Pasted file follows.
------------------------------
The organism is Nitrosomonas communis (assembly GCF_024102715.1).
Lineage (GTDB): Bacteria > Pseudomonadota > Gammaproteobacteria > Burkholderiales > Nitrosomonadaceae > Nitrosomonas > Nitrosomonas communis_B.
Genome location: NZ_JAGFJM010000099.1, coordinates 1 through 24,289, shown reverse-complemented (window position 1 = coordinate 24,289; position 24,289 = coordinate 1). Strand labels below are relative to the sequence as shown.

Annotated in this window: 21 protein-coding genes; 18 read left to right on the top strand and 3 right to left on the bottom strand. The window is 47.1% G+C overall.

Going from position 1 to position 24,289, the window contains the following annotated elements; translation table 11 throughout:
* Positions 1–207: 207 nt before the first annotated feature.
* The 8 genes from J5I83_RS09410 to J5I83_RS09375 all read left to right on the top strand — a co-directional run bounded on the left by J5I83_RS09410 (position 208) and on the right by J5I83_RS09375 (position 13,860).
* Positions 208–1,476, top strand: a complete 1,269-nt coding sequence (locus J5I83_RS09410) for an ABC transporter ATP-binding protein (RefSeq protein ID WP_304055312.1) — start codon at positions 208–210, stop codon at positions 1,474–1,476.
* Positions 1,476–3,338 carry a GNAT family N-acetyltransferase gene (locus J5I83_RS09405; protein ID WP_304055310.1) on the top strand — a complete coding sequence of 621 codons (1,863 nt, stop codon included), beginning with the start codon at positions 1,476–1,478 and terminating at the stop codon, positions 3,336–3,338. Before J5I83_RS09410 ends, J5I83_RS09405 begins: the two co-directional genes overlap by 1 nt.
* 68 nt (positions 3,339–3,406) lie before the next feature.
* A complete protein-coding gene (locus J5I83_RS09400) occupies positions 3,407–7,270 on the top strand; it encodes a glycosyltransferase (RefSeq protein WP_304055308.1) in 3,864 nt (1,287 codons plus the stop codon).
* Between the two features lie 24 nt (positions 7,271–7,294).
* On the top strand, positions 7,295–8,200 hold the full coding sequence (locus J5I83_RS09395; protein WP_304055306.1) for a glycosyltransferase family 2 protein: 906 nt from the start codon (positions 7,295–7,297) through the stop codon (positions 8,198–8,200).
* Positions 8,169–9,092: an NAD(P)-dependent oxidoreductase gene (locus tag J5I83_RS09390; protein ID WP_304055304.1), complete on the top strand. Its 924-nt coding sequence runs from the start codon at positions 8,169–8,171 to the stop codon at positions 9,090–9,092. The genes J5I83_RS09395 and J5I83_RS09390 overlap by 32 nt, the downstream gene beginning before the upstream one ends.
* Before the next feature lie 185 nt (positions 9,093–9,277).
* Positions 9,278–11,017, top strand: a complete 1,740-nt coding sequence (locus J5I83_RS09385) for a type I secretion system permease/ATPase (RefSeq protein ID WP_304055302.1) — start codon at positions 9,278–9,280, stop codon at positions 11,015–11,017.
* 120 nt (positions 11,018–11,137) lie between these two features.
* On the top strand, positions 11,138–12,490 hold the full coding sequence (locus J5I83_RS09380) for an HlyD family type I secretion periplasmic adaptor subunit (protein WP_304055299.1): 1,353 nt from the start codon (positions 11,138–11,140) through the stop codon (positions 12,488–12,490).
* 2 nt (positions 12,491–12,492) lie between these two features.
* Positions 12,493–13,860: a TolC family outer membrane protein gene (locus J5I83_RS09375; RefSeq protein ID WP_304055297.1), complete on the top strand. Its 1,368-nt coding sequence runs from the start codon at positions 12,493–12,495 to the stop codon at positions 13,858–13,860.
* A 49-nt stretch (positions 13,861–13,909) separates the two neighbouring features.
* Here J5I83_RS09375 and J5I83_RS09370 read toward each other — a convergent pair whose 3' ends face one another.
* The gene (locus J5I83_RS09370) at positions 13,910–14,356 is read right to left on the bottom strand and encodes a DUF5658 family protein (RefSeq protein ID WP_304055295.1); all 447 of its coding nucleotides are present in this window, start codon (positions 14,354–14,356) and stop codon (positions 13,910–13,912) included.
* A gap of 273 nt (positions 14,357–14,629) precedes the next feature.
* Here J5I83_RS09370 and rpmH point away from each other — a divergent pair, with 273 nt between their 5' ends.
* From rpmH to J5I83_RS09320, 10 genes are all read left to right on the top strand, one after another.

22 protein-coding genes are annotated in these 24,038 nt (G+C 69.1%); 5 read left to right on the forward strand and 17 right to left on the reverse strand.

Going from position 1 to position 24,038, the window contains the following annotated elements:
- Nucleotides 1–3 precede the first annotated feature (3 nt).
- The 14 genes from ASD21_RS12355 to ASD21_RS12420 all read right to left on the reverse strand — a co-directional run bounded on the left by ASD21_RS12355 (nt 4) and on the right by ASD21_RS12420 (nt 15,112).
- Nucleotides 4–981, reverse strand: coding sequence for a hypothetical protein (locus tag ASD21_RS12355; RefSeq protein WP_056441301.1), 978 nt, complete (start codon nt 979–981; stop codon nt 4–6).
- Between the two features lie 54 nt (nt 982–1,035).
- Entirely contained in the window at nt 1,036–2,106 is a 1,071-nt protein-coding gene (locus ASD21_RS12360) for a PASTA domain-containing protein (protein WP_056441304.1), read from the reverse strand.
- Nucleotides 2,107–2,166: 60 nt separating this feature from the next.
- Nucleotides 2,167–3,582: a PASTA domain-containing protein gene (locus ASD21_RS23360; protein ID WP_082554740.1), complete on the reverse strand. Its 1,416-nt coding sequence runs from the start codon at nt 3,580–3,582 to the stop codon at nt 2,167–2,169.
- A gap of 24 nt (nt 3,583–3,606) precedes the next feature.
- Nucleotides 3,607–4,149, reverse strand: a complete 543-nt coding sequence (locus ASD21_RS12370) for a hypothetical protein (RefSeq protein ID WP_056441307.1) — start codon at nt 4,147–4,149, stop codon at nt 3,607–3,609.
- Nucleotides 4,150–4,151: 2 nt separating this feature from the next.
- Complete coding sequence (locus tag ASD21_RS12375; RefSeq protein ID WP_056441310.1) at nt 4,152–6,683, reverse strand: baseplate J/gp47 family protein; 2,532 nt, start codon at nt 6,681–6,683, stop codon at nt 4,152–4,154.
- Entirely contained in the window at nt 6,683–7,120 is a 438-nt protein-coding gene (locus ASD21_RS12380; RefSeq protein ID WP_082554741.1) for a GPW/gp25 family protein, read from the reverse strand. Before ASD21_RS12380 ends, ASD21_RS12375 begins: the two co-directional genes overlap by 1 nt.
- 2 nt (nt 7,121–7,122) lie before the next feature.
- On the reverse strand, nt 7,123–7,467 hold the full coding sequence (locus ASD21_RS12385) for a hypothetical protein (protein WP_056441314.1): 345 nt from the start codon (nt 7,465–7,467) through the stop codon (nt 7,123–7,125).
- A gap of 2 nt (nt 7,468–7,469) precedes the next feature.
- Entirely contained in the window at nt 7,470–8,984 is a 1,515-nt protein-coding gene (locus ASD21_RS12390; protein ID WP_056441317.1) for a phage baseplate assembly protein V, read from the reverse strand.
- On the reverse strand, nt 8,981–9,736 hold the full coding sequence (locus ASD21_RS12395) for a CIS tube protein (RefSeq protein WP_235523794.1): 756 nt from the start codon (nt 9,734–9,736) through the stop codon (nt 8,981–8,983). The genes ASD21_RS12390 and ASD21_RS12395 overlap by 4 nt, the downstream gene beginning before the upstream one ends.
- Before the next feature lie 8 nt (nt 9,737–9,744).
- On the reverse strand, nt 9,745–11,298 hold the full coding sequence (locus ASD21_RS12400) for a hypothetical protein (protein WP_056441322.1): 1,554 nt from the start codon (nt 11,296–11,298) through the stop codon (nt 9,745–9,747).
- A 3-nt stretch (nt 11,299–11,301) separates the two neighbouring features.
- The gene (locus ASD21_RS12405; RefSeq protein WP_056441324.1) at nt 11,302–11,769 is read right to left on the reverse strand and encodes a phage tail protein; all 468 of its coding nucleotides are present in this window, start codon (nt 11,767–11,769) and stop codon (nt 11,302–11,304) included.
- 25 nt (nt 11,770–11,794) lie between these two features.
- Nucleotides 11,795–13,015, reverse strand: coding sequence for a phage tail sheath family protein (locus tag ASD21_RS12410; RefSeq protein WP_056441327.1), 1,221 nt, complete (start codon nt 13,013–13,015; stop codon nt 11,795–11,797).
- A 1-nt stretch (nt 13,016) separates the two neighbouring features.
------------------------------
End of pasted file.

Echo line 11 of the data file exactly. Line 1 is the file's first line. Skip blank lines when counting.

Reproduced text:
* A complete protein-coding gene (locus J5I83_RS09400) occupies positions 3,407–7,270 on the top strand; it encodes a glycosyltransferase (RefSeq protein WP_304055308.1) in 3,864 nt (1,287 codons plus the stop codon).